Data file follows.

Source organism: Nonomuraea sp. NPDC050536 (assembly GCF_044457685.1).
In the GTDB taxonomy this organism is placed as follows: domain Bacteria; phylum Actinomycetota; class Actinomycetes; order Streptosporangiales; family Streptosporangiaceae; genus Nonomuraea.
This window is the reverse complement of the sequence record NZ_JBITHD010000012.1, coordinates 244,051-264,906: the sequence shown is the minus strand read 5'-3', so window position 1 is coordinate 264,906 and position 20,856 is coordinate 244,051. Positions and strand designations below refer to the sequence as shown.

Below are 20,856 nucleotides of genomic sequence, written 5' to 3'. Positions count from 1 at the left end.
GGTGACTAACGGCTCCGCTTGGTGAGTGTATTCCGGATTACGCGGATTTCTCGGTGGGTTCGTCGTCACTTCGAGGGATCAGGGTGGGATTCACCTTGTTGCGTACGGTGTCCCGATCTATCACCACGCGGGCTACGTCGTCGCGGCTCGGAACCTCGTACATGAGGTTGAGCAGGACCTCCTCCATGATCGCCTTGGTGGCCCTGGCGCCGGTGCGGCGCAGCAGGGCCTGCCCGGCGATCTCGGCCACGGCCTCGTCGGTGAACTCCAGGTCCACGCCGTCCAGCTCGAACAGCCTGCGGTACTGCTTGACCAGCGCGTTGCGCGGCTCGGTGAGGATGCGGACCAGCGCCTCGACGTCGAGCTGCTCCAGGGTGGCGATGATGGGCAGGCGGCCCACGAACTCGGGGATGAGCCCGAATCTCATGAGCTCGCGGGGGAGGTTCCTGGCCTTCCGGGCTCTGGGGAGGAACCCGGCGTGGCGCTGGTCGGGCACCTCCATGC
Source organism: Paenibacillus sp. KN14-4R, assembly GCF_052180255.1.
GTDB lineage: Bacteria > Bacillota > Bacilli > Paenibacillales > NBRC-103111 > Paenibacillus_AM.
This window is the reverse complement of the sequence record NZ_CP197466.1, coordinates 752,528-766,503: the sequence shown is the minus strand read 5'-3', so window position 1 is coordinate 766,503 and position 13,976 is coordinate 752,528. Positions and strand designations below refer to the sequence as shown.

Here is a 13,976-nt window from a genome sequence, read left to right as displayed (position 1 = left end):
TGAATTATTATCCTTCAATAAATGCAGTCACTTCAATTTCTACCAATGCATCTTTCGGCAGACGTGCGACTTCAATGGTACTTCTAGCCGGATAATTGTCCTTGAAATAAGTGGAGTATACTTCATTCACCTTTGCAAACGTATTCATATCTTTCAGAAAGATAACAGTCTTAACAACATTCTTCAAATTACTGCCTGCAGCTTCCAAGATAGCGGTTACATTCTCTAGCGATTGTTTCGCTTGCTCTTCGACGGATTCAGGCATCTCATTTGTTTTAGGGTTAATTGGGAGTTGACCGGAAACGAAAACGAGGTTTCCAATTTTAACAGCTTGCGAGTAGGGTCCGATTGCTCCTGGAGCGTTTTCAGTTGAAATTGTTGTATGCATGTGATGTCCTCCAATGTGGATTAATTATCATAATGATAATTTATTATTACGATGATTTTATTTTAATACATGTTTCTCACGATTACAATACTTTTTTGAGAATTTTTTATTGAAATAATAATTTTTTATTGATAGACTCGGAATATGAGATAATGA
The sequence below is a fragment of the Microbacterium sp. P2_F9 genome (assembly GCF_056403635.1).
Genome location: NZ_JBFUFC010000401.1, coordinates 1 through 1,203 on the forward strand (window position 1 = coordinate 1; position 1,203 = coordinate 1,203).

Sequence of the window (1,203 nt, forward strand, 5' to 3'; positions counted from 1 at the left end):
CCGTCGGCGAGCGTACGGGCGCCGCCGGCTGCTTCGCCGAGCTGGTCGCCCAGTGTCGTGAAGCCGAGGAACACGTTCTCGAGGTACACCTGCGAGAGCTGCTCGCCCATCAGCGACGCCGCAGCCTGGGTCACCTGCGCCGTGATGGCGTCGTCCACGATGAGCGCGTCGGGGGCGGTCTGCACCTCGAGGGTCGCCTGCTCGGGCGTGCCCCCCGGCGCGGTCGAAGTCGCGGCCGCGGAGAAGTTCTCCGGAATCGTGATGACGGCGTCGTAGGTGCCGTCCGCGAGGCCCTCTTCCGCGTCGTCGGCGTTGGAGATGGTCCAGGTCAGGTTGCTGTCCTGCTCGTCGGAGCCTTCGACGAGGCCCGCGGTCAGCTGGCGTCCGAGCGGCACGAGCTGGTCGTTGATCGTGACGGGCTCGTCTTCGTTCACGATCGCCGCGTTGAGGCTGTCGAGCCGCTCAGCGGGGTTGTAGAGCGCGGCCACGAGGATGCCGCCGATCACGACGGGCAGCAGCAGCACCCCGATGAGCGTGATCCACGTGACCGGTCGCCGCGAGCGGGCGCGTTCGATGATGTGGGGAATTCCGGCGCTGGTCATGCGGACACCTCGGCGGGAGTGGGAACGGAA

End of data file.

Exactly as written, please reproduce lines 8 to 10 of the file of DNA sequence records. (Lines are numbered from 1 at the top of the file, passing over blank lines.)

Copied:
This window is the reverse complement of the sequence record NZ_CP197466.1, coordinates 752,528-766,503: the sequence shown is the minus strand read 5'-3', so window position 1 is coordinate 766,503 and position 13,976 is coordinate 752,528. Positions and strand designations below refer to the sequence as shown.

Here is a 13,976-nt window from a genome sequence, read left to right as displayed (position 1 = left end):
TGAATTATTATCCTTCAATAAATGCAGTCACTTCAATTTCTACCAATGCATCTTTCGGCAGACGTGCGACTTCAATGGTACTTCTAGCCGGATAATTGTCCTTGAAATAAGTGGAGTATACTTCATTCACCTTTGCAAACGTATTCATATCTTTCAGAAAGATAACAGTCTTAACAACATTCTTCAAATTACTGCCTGCAGCTTCCAAGATAGCGGTTACATTCTCTAGCGATTGTTTCGCTTGCTCTTCGACGGATTCAGGCATCTCATTTGTTTTAGGGTTAATTGGGAGTTGACCGGAAACGAAAACGAGGTTTCCAATTTTAACAGCTTGCGAGTAGGGTCCGATTGCTCCTGGAGCGTTTTCAGTTGAAATTGTTGTATGCATGTGATGTCCTCCAATGTGGATTAATTATCATAATGATAATTTATTATTACGATGATTTTATTTTAATACATGTTTCTCACGATTACAATACTTTTTTGAGAATTTTTTATTGAAATAATAATTTTTTATTGATAGACTCGGAATATGAGATAATGA